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Re: [Bug 184] New: Section 19.8 added with no open issue nor WG consensus

From: Julian Reschke <julian.reschke@gmx.de>
Date: Sat, 26 Nov 2005 10:14:17 +0100
Message-ID: <43882769.5010500@gmx.de>
To: Cullen Jennings <fluffy@cisco.com>
CC: bugzilla@soe.ucsc.edu, WebDav <w3c-dist-auth@w3.org>

Cullen Jennings wrote:
> Do you think it is wrong?

It's not necessarily wrong, but it definitively needs to be discussed 
and understood. This is a Security Consideration, and if we add 
something new *here*, we better make sure it's correct.


>    HTTP has the ability to host scripts which are executed on client
>    machines.  These scripts can be used to read another user's cookies
>    and therefore may provide an attacker the ability to use another
>    user's session, assume their identity temporarily and gain access to
>    their resources.  Other attacks are also possible with client-
>    executed scripts.

1) How would a script be able to read another user's cookies? If this is 
about potential bugs in user agents, it should say so. The way it's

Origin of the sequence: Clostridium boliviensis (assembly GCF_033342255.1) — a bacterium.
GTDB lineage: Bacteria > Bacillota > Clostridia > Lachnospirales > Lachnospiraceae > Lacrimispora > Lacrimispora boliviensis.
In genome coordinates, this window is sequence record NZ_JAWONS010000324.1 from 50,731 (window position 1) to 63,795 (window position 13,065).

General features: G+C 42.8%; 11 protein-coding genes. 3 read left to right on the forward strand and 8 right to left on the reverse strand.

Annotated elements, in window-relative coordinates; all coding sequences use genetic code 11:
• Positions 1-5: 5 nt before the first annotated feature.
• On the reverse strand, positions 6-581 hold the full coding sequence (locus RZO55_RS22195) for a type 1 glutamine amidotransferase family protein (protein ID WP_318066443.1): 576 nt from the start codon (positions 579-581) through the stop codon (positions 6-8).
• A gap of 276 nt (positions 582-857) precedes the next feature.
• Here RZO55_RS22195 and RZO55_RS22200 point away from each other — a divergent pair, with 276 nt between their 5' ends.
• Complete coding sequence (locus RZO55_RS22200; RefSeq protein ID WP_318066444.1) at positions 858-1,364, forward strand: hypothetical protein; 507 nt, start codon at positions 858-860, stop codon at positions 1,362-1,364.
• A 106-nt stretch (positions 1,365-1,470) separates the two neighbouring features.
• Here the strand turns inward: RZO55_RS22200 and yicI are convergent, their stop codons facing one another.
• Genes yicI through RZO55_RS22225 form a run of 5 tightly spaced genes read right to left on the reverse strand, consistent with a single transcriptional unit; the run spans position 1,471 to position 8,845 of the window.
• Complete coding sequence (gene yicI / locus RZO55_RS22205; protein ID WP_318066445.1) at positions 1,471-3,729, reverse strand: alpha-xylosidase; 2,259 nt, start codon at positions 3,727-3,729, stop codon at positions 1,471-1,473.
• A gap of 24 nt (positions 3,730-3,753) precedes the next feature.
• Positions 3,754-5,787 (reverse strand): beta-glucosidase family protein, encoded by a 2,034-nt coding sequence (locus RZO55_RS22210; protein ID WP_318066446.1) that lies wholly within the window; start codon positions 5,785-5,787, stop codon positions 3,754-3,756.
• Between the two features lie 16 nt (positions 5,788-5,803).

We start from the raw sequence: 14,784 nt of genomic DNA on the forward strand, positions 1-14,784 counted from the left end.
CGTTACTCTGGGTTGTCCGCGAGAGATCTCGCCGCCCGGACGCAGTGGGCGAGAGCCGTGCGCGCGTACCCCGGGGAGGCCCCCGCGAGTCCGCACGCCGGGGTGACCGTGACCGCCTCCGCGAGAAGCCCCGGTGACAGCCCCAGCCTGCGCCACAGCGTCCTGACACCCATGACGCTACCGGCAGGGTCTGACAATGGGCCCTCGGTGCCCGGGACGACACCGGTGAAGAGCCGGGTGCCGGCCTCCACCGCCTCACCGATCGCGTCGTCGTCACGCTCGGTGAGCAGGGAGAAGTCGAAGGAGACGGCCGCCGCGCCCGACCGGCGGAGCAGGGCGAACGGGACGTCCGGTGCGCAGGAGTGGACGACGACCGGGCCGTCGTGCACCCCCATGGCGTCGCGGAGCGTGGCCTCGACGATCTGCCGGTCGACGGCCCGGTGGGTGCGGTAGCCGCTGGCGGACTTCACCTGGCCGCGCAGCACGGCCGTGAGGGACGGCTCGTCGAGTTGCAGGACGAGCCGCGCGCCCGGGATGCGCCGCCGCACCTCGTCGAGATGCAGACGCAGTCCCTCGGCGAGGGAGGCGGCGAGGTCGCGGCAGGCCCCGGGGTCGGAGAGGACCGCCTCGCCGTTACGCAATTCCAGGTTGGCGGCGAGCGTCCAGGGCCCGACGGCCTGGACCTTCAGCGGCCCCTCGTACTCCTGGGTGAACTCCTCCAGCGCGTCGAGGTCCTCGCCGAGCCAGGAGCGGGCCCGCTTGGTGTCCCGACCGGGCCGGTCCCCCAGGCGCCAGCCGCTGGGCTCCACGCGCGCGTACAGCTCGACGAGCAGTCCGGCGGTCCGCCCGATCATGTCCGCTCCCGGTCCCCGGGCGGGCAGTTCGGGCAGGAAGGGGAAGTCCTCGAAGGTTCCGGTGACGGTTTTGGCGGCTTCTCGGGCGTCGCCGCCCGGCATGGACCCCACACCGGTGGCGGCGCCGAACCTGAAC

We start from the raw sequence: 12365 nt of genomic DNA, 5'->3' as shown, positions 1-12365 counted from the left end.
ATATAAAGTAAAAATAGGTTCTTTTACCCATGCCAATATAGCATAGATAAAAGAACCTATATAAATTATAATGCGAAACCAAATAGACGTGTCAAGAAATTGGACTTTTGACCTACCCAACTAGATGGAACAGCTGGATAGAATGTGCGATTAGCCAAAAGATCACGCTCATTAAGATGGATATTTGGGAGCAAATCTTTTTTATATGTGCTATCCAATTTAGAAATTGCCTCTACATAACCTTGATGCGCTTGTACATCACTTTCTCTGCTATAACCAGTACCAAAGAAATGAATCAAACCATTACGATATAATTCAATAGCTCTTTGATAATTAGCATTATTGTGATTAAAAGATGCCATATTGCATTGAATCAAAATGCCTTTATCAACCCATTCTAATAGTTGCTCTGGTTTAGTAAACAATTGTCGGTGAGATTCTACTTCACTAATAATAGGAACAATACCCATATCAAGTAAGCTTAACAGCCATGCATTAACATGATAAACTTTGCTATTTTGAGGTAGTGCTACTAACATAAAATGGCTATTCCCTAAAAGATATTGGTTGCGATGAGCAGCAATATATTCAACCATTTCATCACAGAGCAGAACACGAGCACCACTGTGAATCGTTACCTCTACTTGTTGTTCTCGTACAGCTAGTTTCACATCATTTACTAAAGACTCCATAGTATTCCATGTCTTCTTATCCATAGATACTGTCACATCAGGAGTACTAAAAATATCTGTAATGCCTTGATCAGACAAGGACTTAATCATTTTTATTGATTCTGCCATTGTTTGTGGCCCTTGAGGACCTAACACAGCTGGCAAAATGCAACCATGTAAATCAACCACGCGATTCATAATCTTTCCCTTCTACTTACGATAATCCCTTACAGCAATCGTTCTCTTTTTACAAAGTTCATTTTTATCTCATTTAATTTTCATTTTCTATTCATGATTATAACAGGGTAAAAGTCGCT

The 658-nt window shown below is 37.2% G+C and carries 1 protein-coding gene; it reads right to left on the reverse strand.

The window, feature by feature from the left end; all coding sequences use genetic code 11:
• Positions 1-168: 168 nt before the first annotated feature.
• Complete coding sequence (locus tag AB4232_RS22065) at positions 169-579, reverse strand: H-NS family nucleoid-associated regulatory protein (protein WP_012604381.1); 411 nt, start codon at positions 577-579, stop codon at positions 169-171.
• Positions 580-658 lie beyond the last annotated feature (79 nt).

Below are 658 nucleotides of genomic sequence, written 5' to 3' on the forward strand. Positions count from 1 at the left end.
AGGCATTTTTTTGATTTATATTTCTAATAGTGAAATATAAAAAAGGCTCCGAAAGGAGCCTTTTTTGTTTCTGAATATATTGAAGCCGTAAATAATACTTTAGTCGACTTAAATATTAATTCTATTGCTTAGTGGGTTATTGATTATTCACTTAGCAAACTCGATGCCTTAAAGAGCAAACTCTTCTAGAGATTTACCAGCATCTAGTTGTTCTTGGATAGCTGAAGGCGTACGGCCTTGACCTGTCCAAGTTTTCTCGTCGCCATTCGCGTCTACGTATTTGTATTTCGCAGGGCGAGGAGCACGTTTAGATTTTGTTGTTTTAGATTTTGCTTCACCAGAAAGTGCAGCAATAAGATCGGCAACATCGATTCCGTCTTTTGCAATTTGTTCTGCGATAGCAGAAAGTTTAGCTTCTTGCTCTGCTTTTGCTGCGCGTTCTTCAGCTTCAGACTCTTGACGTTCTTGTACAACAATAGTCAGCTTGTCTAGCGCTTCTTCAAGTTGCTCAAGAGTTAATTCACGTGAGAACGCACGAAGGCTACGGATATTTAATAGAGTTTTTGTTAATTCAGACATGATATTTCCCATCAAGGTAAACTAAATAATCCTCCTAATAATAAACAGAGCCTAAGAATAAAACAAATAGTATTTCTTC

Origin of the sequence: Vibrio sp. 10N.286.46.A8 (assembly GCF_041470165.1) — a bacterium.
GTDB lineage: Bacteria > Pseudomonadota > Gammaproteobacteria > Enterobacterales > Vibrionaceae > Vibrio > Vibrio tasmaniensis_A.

written now confuses me, because I don't understand the risk yet.

2) And yes, letting people store arbitrary content on a shared server 
introduces the same security problems when people share a file server, 
or people download code from the Web. In particular, this includes 
executables, or file types with security issues (such as the recent 
JPG-related attacks). RFC2518bis *could* talk about that, but then this 
really needs to be expanded a lot.

>    WebDAV may worsen this situation only by making it easier for a Web
>    server to host content provided by many different authors (making it
>    harder to trust the content providers) and to host content with
>    restricted access alongside public pages (see particularly RFC3744).

How is the latter a security problem?

>    HTTP servers may mitigate some of these threats by filtering content
>    in areas where many authors contribute pages -- the server could, for
>    example, remove script from HTML pages.

It could also run virus scanners on new content.

>    This vulnerability should provide yet another reason for server
>    implementors and administrators not to replace authentication
>    mechanisms with cookie-based session tokens if there's any sensitive
>    information relying on the authenticated identity.

This relates back to the cookie discussion above. I prefer HTTP auth as 
well, but I don't think this is the right place to evangelize it.

>    HTTP and WebDAV client implementors might consider locking down the
>    use of scripts and cookies based on these considerations.

Best regards, Julian
Received on Saturday, 26 November 2005 09:15:17 UTC

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